An In-Process Recommendation to the Biden Administration

 Editor’s Note: Conducting Benefit-Cost Analyses of federal programs traces its vintage to the passage of the Flood Control Act of 1936. It is possible that the current debate might be one of the few times that  a prolonged attention is being given to addressing income distribution in the exercise of benefit-cost analyses by either the President or the Congress since such  actions were championed by leading members of Congress during the Johnson Administration. The Administration has indicated that it is going to address income distribution in the rulemaking process. Stakeholders can either wait and comment on the Administration’s position or in the alternative  take a proactive position by making a recommendation; the purpose of this note is to lay the foundation for the latter option by soliciting the views of experts on the alternatives presented herein.

Option # 3: An Initial Approach to Addressing Income Inequality in Federal Rulemaking

Two days after the election CRE published a paper titled: “Questions to Nominees for the Administrator of OIRA” which was distributed widely to affected parties.

Option #2 received considerable attention in that it deals with OIRA assuming a proactive role in addressing existential threats.

Option #3 at least until now, received considerably less attention. The thrust of this option is the need for OIRA to develop a multi-year, multi-agency regulatory program which is reviewed by the public, the Congress and stakeholders.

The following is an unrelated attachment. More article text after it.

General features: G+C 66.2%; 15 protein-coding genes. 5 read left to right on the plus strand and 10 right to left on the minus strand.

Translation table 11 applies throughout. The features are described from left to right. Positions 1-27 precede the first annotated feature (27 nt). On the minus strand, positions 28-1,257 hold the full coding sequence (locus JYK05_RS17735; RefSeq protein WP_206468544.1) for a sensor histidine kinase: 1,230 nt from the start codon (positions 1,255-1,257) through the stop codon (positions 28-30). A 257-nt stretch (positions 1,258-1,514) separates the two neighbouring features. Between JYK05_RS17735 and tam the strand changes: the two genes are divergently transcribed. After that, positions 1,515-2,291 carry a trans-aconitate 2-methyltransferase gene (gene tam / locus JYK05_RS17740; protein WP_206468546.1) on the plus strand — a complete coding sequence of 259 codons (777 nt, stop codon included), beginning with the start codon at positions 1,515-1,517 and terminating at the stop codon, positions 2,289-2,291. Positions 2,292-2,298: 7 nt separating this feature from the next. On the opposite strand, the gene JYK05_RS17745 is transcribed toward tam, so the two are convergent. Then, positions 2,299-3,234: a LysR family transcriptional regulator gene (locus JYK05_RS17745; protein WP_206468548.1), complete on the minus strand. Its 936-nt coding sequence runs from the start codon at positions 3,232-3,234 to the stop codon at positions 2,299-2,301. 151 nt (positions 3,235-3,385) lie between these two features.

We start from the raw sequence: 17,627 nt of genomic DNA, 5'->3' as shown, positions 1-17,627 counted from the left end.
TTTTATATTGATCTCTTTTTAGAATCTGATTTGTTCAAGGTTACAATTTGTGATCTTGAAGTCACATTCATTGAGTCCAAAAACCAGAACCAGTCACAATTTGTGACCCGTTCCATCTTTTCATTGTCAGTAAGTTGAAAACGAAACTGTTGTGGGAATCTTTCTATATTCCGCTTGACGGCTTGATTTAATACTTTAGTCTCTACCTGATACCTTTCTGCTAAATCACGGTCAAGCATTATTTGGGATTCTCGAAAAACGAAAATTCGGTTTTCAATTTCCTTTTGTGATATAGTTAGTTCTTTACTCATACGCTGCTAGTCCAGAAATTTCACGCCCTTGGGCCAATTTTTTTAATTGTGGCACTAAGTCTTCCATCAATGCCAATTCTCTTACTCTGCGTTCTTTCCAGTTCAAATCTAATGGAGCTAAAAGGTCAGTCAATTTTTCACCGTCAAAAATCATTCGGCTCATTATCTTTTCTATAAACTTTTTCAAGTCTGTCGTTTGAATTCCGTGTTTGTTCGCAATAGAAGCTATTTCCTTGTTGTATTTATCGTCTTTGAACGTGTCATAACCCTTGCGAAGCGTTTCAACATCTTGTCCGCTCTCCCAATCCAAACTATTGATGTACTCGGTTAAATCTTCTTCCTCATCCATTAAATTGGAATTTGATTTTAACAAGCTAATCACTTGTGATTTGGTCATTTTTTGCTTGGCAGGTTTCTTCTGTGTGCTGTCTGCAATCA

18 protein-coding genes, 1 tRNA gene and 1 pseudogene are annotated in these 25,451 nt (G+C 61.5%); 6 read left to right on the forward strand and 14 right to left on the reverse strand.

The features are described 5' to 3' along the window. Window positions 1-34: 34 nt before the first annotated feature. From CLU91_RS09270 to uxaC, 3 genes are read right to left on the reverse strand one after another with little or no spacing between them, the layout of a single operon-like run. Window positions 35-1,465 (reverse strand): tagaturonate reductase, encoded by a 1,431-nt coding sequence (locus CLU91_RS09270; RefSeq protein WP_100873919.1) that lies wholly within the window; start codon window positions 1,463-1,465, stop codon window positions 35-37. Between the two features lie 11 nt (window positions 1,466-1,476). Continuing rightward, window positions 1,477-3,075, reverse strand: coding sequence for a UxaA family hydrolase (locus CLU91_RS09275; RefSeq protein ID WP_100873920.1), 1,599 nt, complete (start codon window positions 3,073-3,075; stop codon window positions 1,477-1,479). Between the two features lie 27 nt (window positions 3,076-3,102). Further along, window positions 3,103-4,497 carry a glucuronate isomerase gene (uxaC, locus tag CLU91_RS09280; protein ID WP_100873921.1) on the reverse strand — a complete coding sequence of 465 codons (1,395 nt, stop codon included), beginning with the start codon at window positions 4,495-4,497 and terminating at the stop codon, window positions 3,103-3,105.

A Response to the Presidential Executive Order on Modernizing Centralized Regulatory Review

March 25, 2021
 ALR       JBCA    Yale-ABA

Centralized  Regulatory Review was in existence for 22 years before the signing of  Executive Order 12866.

The presentation set forth below was made to a panel at  the 2021 Annual Conference of the Society for Benefit-Cost Analysis on March 24 by the Center for Regulatory Effectiveness and duly forwarded to members of the Biden Administration.

                                                     CRE Takeaways

Here are CRE’s takeaways from the aforementioned presentation which is posted below this summary statement:

George Shultz and the History of Centralized Rulemaking





Trump then Biden: Did Scalia Get It Right?

A number of Trump judicially determined abuses of Executive Branch rulemaking authorities have been struck down without reliance on Chevron.  What remains is being addressed by the Biden Administration either through the exercise of its rulemaking authorities or in response to petitions filed pursuant to the Information Quality Act. What’s  there not to like about representatives of an elected official acting as the tie breaker in lieu of an unelected individual(s)? Furthermore, with the ever increasing use of holistic decision-making processes  and the attendant improvement in the analytical tools  used in the Executive Branch it is clear that neither of these are in the long suit of the judiciary.